I don't understand your inclusion of the taxable amount. The consensus has never been that trad+taxable is equivalent to Roth. Rather, the consensus is that \$n invested into trad is equivalent to \$(n-taxes) invested into Roth, if taxes are the same going in as going out. So trad is ((\$6,000 x 1.1) x 0.75). Roth is ((\$6,000 x 0.75) x 1.1). Precisely the same. (Or, alternatively, if you assume that you can contribute \$6k to the Roth, you actually have \$7,500 pre-tax dollars. So trad is ((\$7,500 x 1.1) x 0.75) and Roth is ((\$7,500 x 0.75) x 1.1). Still exactly the same.)

If you're highlighting that the effective cap on Roth contributions is higher because after-tax dollars have a lower ordinal value for an equivalent worth, then yes, that's true. But as MotoTrojan pointed out, the ability to "fill up" low tax brackets in retirement with pre-tax dollars is significant.

Topic Author
Triple digit golfer
Posts: 3867
Joined: Mon May 18, 2009 5:57 pm

### Re: Traditional vs. Roth IRA clarification

bryanm wrote:
Wed Mar 27, 2019 10:54 am
Triple digit golfer wrote:
Wed Mar 27, 2019 10:26 am

In this case, the consensus is that there is no difference in traditional vs. Roth IRA, correct?
I don't understand your inclusion of the taxable amount. The consensus has never been that trad+taxable is equivalent to Roth. Rather, the consensus is that \$n invested into trad is equivalent to \$(n-taxes) invested into Roth, if taxes are the same going in as going out. So trad is ((\$6,000 x 1.1) x 0.75). Roth is ((\$6,000 x 0.75) x 1.1). Precisely the same. (Or, alternatively, if you assume that you can contribute \$6k to the Roth, you actually have \$7,500 pre-tax dollars. So trad is ((\$7,500 x 1.1) x 0.75) and Roth is ((\$7,500 x 0.75) x 1.1). Still exactly the same.)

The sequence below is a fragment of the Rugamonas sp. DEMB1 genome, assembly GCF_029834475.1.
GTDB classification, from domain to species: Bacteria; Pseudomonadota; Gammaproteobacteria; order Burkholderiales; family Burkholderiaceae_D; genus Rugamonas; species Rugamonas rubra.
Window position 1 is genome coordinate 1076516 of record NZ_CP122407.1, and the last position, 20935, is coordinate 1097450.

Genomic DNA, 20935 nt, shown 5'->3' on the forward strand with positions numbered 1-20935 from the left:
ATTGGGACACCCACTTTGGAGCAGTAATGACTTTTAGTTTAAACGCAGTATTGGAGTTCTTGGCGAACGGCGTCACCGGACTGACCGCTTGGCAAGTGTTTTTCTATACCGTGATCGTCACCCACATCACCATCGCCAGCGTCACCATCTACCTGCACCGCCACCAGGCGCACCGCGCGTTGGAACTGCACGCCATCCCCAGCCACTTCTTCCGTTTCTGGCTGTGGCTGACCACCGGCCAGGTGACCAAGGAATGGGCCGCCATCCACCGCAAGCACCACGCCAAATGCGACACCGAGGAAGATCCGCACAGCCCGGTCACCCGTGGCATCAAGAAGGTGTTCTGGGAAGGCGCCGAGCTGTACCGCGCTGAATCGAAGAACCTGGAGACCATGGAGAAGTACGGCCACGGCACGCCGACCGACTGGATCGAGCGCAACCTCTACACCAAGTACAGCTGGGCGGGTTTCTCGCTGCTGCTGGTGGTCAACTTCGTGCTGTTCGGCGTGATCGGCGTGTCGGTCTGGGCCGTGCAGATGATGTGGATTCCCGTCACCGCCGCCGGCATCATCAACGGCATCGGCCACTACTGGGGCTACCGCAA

If you're highlighting that the effective cap on Roth contributions is higher because after-tax dollars have a lower ordinal value for an equivalent worth, then yes, that's true. But as MotoTrojan pointed out, the ability to "fill up" low tax brackets in retirement with pre-tax dollars is significant.
I am assuming that I have \$6,000 to invest. I can put \$6,000 in the Roth or I can put \$6,000 in traditional, deduct it and have another \$1,500 to invest.

That \$1,500 will be invested in a taxable account and thus subject to dividend taxes each year and capital gains taxes when withdrawn. Having the \$1,500 in the Roth instead will not be subject to any of those taxes.

I was attempting to reconcile the difference in that \$1,500. Am I incorrect in my analysis?